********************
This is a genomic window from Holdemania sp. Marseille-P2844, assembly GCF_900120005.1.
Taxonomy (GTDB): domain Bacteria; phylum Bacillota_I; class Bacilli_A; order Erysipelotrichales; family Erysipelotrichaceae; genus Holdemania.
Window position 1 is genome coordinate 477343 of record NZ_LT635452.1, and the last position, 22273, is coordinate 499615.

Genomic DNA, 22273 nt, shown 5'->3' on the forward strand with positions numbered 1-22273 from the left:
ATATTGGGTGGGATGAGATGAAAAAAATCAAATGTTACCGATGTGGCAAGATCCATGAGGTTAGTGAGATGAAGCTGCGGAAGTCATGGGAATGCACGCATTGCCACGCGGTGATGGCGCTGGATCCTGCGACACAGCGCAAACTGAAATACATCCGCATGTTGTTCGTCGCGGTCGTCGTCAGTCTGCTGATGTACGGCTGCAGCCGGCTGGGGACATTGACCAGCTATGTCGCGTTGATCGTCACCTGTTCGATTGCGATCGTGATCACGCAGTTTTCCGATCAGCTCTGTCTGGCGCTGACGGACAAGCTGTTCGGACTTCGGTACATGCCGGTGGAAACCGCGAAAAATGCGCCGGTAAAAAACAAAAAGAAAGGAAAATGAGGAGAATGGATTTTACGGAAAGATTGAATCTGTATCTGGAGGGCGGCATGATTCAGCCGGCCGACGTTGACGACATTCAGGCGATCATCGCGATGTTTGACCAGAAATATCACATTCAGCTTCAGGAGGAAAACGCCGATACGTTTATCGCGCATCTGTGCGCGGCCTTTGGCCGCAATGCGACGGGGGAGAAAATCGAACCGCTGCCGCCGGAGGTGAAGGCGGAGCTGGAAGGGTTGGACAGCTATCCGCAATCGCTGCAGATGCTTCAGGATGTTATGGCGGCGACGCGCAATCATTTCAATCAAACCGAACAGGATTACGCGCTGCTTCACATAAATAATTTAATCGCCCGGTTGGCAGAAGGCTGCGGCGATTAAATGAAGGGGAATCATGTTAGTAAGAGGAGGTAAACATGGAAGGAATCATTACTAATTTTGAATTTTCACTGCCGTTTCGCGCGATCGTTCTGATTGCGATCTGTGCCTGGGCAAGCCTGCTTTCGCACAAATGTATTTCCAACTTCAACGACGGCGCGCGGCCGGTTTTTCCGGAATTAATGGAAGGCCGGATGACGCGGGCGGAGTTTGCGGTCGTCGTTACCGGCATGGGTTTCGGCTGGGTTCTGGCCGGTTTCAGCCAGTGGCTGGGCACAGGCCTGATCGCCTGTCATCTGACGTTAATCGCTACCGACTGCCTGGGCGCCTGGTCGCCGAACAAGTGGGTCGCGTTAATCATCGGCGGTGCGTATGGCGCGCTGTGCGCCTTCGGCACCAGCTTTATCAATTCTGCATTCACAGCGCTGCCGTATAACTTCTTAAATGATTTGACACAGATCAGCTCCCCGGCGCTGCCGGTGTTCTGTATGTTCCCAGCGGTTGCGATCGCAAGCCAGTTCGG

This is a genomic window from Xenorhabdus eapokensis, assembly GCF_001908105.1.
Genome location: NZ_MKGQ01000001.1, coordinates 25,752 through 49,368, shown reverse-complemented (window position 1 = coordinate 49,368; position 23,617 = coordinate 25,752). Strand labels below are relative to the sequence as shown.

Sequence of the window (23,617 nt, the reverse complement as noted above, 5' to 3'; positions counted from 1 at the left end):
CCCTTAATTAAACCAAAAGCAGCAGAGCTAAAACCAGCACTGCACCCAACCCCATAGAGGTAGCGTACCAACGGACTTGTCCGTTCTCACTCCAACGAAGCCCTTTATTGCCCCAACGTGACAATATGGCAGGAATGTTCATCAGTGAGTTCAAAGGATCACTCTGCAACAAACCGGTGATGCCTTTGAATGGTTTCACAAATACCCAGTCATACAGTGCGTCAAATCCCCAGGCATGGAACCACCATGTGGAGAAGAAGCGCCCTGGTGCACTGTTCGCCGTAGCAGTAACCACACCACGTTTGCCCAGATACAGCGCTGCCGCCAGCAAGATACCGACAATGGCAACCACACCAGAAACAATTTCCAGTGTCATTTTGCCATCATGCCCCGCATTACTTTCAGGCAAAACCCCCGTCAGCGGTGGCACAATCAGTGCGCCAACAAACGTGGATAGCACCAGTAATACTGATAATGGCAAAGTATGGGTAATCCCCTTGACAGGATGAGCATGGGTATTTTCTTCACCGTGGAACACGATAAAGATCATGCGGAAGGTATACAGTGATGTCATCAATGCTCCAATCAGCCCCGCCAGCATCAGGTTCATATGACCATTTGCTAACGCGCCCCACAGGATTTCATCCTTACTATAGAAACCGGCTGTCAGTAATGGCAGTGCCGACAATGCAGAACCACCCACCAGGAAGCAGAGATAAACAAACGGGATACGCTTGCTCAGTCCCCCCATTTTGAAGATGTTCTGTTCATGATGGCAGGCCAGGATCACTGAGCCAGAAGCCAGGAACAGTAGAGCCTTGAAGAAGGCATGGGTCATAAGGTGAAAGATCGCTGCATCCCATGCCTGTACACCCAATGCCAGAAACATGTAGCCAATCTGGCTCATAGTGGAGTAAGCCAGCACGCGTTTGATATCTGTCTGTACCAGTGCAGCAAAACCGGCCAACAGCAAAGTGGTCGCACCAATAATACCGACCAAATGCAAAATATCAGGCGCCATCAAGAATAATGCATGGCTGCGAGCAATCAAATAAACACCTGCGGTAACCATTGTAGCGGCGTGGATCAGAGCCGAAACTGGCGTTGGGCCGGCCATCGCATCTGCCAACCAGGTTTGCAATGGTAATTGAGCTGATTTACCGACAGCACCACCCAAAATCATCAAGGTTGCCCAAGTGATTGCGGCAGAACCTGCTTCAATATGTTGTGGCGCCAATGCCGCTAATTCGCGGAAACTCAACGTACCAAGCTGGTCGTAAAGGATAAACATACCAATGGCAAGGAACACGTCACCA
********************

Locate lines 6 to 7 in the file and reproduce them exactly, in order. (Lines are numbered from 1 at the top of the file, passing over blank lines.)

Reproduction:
This is a genomic window from Xenorhabdus eapokensis, assembly GCF_001908105.1.
Genome location: NZ_MKGQ01000001.1, coordinates 25,752 through 49,368, shown reverse-complemented (window position 1 = coordinate 49,368; position 23,617 = coordinate 25,752). Strand labels below are relative to the sequence as shown.